cerebral palsy

Retraining muscles to move smoothly in cerebral palsy cases



Dr. Dean Hertzler and Dr. Laura Wilner are opening a Spasticity Clinic June 28 at Joe DiMaggio Children’s Hospital in Hollywood.

Hertzler, Wilner and a pediatric physical therapist will evaluate children for possible surgeries. For an appointment, call 954-265-6331.

Special to The Miami Herald

Two years ago, Adam Leon, 16, couldn’t raise his right arm.

He has cerebral palsy caused by a stroke before or just after birth that left his right arm and wrist stiff.

Then in January 2012, Adam started getting Botox treatments from Dr. Roberto Lopez-Alberola, a pediatric neurologist at the University of Miami Miller School of Medicine. Every three months, Lopez-Alberola injects the toxin into the affected muscles using electromyography to hear the nerves firing and target the right ones.

“Actually it’s the nerve we’re paralyzing. The muscle that was previously very tight or spastic now becomes relaxed,” Lopez-Alberola explained.

“They put electrodes on my upper arms, and then the doctor injects the syringe full of the Botox,” Adam said. “The machine makes noises. [The targeted muscle] sounds like static,” Adam said.

The injections, coupled with intensive physical therapy and workouts in a Kendall gym with a personal trainer, have enabled Adam to extend his arm.

“I can carry groceries, I can turn doorknobs, it improves my balance,” Adam said, adding that “it takes a lot of brain power” to learn to work unused muscles.

“Before, I felt low. My arm was so stiff and everyone would look at me, but now it’s getting better,” said Adam, who specializes in the mile run. He hopes to continue the treatment “as long as it takes to get equality between my left and my right arms.”

Adam’s therapy is one of several innovative treatments for cerebral palsy in South Florida.

“Unfortunately, the Botox treatment, although it’s been used for over 15 years, it doesn’t even yet have the FDA’s approval for children. Yet in the rest of the world, it’s pretty much standard,” Lopez-Alberola said. The injections, along with physical therapy, Lopez-Alberola said, have “made a dramatic impact on the quality of life.”

Lopez-Alberola’s patients range from age 2 to early 20s. “I have kids that play baseball, ride a bicycle, play gymnastics,” he said.

Thomas Blood is hoping his daughter Ezabella, 6, will be able to walk and run with her friends one day. He was trying to arrange for surgery in St. Louis when he learned that Dr. Dean Hertzler was doing the same intricate surgery at Joe DiMaggio Children’s Hospital in Hollywood.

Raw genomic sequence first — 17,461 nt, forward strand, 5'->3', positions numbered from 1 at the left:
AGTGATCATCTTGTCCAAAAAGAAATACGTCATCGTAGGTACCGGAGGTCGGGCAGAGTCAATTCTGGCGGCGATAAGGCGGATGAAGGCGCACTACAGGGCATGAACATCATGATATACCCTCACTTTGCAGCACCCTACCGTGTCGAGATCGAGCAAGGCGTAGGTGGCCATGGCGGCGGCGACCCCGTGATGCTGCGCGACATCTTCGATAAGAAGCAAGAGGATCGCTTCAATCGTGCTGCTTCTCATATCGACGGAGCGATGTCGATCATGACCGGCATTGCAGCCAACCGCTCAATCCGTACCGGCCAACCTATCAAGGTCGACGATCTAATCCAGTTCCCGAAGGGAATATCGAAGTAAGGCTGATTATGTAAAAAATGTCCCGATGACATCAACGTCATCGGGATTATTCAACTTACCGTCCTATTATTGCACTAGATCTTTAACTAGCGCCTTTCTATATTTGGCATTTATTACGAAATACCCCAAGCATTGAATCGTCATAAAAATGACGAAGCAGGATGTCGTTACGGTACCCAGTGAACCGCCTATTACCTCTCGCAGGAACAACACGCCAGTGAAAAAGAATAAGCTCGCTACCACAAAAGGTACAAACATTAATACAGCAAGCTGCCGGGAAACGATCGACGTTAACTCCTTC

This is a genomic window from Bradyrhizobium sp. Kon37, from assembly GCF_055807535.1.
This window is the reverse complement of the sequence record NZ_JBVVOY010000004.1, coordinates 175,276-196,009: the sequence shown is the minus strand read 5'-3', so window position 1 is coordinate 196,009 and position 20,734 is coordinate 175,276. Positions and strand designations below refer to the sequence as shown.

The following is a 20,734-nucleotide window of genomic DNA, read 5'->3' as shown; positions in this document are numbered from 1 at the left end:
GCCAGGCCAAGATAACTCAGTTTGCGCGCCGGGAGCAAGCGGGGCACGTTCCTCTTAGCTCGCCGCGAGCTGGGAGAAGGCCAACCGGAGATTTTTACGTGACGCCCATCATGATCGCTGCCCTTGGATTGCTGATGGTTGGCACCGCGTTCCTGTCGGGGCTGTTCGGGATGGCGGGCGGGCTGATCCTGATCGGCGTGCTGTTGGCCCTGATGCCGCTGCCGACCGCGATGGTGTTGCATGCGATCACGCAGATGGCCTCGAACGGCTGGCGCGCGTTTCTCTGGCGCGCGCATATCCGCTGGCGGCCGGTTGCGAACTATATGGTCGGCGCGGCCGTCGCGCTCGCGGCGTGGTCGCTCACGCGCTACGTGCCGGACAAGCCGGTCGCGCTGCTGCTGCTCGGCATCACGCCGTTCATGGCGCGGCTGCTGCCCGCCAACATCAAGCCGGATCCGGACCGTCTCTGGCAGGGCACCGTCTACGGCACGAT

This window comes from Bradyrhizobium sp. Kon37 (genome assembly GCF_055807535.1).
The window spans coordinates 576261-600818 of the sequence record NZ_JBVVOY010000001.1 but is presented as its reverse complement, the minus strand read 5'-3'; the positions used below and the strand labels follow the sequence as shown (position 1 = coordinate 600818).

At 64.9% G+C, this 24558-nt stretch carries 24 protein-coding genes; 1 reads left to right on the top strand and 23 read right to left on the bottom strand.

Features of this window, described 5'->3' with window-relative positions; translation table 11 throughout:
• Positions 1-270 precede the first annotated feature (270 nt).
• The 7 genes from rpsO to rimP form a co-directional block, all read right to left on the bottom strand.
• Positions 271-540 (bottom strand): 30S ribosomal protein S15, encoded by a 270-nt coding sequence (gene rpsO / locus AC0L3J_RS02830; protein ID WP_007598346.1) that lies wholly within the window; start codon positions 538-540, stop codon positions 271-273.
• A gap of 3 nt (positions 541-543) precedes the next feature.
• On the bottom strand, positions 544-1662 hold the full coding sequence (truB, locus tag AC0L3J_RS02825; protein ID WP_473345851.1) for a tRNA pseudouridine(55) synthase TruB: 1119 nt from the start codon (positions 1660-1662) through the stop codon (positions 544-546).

Ezabella, whose cerebral palsy affects her legs, had a selective dorsal rhizotomy in February in which a two-inch incision is made at the end of the spinal chord to expose the nerve rootlets that control the legs. With a microscope and a team of neurophysiologists, Hertzler examines each of the individual nerve fibers to figure out which of the sensory nerves are misfiring and cut them out.

“We separate the bundles and test each nerve ending,” Hertzler said. “Usually because of the brain damage that has occurred from perinatal issues causing cerebral palsy, these nerves never formed normally so they have these very abnormal hyperactive circuits that are constantly firing and causing really spastic, increased muscle tone,” Hertzler said.

The surgery, Hertzler said, “can change a kid who has trouble just walking across the room because their legs are so spastic to someone who can walk almost normally.”

“Before their legs are almost locked into a posture that’s very hard to move. After surgery you can freely move and bend their legs,” Hertzler said.

In about half the patients, Hertzler has found the surgery relaxes the whole body’s tone, making the arm muscles more pliable as well.

The surgery is followed by intensive physical and occupational therapy beginning with several weeks in the hospital “to get them moving with a more normal pattern than they were before the surgery,” said Dr. Laura Wilner, a doctor of physiatry who directs Ezabella’s rehabilitation.

Now her father brings her to therapy four days a week.

“She is able to walk without the walker and we’ve reduced the bracing to one [leg],” Wilner said.

Before, Ezabella would walk on her tippy toes, her “sense of balance was completely off’’ and she tripped a lot, said her dad. “Now she has a more fluid motion. She stands upright,” Blood said.

“The surgery is not a cure for cerebral palsy, but for the right selected children, it eliminates one of the major hurdles they have, which is the muscle spasticity,” Wilner said.

Children with cerebral palsy are among the patients Dr. Fernando Branco treats at the Brucker Biofeedback Center at the Miami Jewish Health Systems.

What is different about this use of biofeedback, Branco said, “is how we’re targeting muscles.”

After intense evaluations to see which muscles are working, “we focus on muscles that are working but could be working better,” Branco said.

“You can’t fix nerves, obviously. What you can do is retrain what’s left. You can change how you do a function with the muscles you do have,” Branco said.

An electrode is put on the child’s skin on top of a muscle. When the muscle contracts, the child sees a jump on the computer screen. Throughout the session with two therapists, one managing the patient and one managing the computer, the child see the muscles moving as she follows the therapist’s commands.

“When you visually send a signal, it’s feeding your brain,” Branco said.

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